Monday, June 25, 2007

Spanish cardinal celebrates Mozarabic heritage

Toledo, Jun. 25, 2007 ( - Cardinal Antonio Canizares of Toledo, Spain celebrated the Eucharistic liturgy in the Mozarabic rite [NLM: Presumably in the post-conciliar form] on June 24 to mark the 1,400 anniversary of the birth of St. Ildephonsus, once the bishop of the city.

Later the cardinal led a procession of the relics of St. Ildephonsus, which are kept in the town of Zamora.

The Mozarabic rite, which was established on the Iberian peninsula before the Muslim conquest. When Pope Gregory VII extended the Roman rite to what was then the known Christian world, there was some resistance in Spain-- particularly among faithful Christians who lived in regions heavily influenced by the dominant Muslim culture. Those who resisted became known as "Mozarabs"-- the term used to identify Christians who had submitted to Islam.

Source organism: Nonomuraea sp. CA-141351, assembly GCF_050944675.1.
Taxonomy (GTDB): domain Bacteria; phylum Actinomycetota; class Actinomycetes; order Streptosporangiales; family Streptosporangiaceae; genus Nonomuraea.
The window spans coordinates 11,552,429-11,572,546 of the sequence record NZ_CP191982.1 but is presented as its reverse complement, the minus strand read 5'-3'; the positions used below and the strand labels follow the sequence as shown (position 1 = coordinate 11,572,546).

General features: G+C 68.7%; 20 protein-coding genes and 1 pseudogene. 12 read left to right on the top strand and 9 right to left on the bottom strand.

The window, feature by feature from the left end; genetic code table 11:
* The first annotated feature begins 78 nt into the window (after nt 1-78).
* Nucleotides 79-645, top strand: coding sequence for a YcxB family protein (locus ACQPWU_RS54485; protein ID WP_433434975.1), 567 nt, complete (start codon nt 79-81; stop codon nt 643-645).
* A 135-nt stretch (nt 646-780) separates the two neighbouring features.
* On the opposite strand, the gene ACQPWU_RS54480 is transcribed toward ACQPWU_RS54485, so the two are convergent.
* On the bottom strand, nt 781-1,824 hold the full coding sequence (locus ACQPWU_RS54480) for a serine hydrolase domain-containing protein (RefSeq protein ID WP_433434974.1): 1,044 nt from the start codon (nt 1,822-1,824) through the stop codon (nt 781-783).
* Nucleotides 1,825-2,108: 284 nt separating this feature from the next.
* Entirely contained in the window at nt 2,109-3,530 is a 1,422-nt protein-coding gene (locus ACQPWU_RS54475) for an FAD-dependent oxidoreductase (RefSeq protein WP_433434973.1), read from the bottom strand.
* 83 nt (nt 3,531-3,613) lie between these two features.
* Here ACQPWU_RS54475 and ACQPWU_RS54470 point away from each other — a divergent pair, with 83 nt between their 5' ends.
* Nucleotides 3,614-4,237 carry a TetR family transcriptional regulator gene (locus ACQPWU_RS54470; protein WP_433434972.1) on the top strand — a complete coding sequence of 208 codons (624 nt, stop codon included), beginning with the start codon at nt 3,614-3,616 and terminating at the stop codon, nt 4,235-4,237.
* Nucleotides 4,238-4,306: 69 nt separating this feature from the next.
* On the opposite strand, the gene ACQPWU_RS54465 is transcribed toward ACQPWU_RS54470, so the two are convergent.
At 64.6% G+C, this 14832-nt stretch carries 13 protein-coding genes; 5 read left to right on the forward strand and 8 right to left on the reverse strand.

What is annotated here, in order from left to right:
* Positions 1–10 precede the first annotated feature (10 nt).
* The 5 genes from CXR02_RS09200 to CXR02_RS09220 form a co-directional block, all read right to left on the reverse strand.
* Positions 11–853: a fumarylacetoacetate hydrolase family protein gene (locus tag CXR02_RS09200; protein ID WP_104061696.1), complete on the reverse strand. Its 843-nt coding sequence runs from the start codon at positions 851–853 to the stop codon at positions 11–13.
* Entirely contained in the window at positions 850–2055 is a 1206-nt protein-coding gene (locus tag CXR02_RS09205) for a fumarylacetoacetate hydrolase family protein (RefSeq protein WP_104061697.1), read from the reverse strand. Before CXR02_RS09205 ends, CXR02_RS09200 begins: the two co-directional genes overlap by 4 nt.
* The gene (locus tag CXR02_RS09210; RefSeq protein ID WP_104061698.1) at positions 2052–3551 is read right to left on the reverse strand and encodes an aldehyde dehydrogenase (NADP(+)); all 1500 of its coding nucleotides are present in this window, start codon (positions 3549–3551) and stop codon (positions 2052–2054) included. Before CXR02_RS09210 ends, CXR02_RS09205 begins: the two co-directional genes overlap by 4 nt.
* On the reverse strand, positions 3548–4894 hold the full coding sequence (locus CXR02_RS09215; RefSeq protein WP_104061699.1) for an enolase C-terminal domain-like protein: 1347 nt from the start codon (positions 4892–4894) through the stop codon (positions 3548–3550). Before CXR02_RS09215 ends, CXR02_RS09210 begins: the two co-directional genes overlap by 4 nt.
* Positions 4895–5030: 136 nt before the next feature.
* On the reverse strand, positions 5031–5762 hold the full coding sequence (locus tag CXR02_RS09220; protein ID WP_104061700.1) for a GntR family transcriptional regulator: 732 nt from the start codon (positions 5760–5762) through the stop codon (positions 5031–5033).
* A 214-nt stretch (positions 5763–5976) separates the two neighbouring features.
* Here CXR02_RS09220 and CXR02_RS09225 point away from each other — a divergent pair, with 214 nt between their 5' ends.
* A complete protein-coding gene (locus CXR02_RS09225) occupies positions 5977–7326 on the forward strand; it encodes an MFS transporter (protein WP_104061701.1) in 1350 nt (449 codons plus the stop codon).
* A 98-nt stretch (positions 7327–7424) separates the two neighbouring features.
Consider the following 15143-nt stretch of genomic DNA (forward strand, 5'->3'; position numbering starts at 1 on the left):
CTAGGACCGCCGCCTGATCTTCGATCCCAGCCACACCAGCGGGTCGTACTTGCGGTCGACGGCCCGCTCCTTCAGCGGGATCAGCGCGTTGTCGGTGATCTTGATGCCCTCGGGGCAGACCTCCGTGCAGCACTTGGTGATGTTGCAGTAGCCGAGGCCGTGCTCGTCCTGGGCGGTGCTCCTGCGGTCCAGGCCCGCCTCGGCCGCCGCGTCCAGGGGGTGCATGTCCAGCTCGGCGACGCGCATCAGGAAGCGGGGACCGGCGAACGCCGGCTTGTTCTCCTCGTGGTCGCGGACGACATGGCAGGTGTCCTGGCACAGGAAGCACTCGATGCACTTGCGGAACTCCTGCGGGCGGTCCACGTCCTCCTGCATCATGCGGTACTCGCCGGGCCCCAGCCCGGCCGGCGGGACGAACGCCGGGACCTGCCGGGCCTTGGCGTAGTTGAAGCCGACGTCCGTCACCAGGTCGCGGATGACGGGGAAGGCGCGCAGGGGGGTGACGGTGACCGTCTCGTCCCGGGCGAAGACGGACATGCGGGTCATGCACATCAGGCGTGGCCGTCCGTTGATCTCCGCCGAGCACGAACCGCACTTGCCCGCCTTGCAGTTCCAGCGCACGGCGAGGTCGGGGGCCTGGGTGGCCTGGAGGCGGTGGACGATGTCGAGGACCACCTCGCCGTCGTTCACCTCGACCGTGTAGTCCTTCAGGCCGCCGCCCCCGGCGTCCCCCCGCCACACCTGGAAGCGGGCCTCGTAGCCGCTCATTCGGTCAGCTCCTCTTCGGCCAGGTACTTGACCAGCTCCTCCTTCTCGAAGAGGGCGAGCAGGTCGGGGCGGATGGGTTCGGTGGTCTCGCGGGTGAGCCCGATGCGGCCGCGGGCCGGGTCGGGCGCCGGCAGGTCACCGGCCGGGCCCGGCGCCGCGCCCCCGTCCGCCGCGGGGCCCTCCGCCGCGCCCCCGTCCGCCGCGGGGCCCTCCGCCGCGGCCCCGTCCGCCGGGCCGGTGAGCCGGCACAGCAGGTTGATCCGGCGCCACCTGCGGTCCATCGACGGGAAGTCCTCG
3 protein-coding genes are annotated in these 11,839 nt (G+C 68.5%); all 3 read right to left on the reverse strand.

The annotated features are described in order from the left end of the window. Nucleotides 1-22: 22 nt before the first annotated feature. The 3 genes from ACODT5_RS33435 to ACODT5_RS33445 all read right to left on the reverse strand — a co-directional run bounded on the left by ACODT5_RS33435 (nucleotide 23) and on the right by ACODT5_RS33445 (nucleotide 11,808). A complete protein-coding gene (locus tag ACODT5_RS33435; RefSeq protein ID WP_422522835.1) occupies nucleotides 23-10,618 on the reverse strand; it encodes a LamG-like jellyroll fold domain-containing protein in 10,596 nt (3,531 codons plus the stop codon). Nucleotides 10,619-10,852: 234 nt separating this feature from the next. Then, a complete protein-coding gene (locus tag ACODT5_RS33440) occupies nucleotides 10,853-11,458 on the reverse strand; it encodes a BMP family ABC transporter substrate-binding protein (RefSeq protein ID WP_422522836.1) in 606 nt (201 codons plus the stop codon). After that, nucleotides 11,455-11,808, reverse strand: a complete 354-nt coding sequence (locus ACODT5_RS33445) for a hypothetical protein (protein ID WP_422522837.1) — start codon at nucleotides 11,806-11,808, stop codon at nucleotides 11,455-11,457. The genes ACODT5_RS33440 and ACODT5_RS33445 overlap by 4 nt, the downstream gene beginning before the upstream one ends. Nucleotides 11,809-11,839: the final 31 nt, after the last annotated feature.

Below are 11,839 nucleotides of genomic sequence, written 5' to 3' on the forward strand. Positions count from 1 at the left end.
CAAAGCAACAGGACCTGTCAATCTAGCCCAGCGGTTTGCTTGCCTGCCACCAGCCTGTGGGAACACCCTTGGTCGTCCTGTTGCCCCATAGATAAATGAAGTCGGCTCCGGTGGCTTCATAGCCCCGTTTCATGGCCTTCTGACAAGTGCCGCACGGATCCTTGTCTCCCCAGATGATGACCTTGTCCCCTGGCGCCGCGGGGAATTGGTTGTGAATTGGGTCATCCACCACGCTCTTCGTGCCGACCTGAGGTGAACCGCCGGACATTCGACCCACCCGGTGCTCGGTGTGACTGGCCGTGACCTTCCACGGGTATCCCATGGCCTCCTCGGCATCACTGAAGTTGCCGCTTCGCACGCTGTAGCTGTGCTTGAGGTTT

The city of Toledo soon became a center of the Mozarabic liturgy, and the Christian tradition was preserved there through the centuries, despite Islamic pressure. In fact the Mozarabic rite became a focal point of Christian unity in Spain during the years when the society was under Muslim control.

In the 11th century, when Alphonse VI of Castille arrived in Toledo to reassert Christian control, the fate of the Mozarabic rite again became a controversial issue. Eventually a compromise was reached, allowing the used of the Mozarabic liturgy in six parish churches of Toledo. The Mozarabic tradition endures today in Toledo in among perhaps 1,000 Christian families elsewhere in the world.

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